SAN DIEGO (CBS 8) - A house painter who ambushed and shot CBS News 8 Sports Director Kyle Kraska who had hired him to work on his Scripps Ranch house was sentenced Wednesday to life in prison, plus 25 years with the possibility of parole.
Before the sentencing, Kraska stood before the judge and said everyday he sees the scars left behind from the attack and thinks of all the people who were hurt.
"I looked down and I could see the blood pouring out of my body and dripping down my car. I think about crawling on my hands and knees into the street. It's a miracle that I'm alive," Kraska said.
Some of those close to Kyle also had their say in court. Sports Producer, Todd Villalobos, a close friend of Kyle's for several years, discussed the day Kyle was shot by Mike Montana as he read from family letters.
"The one thing that was going through my mind was whether or not my very best friend was going to live or not," Villalobos said.
Kraska asked Judge Michael Smyth to show Montana the same kind of mercy that he showed Kraska when he shot the victim at least five times and left him to die.
"Your bullets may have hit their mark, but they did not kill my spirit,'' Kraska told Montana, adding that the defendant's "vicious, brutal and cowardly act only made me stronger.''
He reminded the judge that when Montana was told that Kraska might not survive the shooting, he told sheriff's deputies, "Good. He deserved it.''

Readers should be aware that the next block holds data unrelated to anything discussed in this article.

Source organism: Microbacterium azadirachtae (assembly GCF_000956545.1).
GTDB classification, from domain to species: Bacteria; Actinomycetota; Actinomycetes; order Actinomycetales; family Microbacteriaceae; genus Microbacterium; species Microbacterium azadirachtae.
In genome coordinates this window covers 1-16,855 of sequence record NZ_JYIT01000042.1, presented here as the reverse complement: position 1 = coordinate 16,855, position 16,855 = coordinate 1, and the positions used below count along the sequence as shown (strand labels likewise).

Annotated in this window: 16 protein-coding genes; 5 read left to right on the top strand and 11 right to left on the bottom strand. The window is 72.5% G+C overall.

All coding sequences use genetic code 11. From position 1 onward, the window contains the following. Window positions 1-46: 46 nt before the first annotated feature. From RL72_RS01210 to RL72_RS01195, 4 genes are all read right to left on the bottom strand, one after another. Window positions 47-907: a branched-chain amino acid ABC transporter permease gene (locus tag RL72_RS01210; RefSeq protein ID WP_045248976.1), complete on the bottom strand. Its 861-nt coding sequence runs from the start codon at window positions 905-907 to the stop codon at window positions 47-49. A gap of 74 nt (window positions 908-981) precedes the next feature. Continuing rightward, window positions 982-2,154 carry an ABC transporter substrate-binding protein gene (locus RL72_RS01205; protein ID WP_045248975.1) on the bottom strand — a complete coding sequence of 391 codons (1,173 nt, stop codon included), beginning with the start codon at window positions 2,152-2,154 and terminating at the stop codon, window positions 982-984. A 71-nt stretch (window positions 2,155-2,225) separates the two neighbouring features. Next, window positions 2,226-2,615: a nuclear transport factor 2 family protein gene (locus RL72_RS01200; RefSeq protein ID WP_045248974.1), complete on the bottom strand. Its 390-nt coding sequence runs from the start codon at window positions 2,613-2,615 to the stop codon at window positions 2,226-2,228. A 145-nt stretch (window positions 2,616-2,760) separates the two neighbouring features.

Kraska hired Montana in October 2014 to paint the exterior of his home for $3,000. The victim said Montana walked off the job when Kraska refused to give him more money than the original $800 down payment. Kraska said he had agreed to pay Montana the remaining $2,200 when the job was complete.
Deputy District Attorney Rebecca Zipp told the jury that Montana "mechanically tried to kill Kyle Kraska'' as Kraska got in his car to leave for work at about 3:00 p.m on Feb. 10, 2015.
About a week before the shooting, Montana left a note under Kraska's doormat that read, "It's in your best interest to pay me the money that you owe me.''
The day of the attack, Montana waited for Kraska to get in his Mercedes-Benz, then walked up to the car and shot out tires, fired into the engine, and shot Kraska, the prosecutor said.
Defense attorney Richard Jayakumar told the jury that Montana didn't form the specific intent to kill and was intoxicated that day from a barrage of prescription medications that he began taking after two back surgeries dating back to 2011.